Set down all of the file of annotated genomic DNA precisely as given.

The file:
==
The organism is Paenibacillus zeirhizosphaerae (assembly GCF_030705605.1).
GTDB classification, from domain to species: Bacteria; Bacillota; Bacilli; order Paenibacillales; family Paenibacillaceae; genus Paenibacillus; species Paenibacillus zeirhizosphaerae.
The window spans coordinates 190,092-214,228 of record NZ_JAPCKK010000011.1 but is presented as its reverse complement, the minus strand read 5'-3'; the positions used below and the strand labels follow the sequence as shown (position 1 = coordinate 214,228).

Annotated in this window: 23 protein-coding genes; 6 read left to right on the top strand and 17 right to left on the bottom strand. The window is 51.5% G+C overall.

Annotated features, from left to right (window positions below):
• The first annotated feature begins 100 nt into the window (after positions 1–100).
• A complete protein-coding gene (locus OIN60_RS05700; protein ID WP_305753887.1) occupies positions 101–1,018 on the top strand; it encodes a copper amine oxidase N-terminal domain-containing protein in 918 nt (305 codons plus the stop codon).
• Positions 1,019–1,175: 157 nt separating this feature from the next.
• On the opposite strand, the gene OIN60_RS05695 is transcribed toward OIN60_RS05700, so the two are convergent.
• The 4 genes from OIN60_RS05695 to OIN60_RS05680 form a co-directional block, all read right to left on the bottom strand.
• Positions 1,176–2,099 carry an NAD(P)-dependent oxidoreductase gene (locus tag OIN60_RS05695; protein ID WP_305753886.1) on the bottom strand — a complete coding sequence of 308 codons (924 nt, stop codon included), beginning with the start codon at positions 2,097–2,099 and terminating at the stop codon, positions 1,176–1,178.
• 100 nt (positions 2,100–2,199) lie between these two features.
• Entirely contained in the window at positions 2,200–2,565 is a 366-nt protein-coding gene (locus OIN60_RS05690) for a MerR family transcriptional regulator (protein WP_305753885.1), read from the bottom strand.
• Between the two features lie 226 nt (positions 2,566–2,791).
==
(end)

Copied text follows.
The organism is Paenibacillus zeirhizosphaerae (assembly GCF_030705605.1).
GTDB classification, from domain to species: Bacteria; Bacillota; Bacilli; order Paenibacillales; family Paenibacillaceae; genus Paenibacillus; species Paenibacillus zeirhizosphaerae.
The window spans coordinates 190,092-214,228 of record NZ_JAPCKK010000011.1 but is presented as its reverse complement, the minus strand read 5'-3'; the positions used below and the strand labels follow the sequence as shown (position 1 = coordinate 214,228).

Annotated in this window: 23 protein-coding genes; 6 read left to right on the top strand and 17 right to left on the bottom strand. The window is 51.5% G+C overall.

Annotated features, from left to right (window positions below):
• The first annotated feature begins 100 nt into the window (after positions 1–100).
• A complete protein-coding gene (locus OIN60_RS05700; protein ID WP_305753887.1) occupies positions 101–1,018 on the top strand; it encodes a copper amine oxidase N-terminal domain-containing protein in 918 nt (305 codons plus the stop codon).
• Positions 1,019–1,175: 157 nt separating this feature from the next.
• On the opposite strand, the gene OIN60_RS05695 is transcribed toward OIN60_RS05700, so the two are convergent.
• The 4 genes from OIN60_RS05695 to OIN60_RS05680 form a co-directional block, all read right to left on the bottom strand.
• Positions 1,176–2,099 carry an NAD(P)-dependent oxidoreductase gene (locus tag OIN60_RS05695; protein ID WP_305753886.1) on the bottom strand — a complete coding sequence of 308 codons (924 nt, stop codon included), beginning with the start codon at positions 2,097–2,099 and terminating at the stop codon, positions 1,176–1,178.
• 100 nt (positions 2,100–2,199) lie between these two features.
• Entirely contained in the window at positions 2,200–2,565 is a 366-nt protein-coding gene (locus OIN60_RS05690) for a MerR family transcriptional regulator (protein WP_305753885.1), read from the bottom strand.
• Between the two features lie 226 nt (positions 2,566–2,791).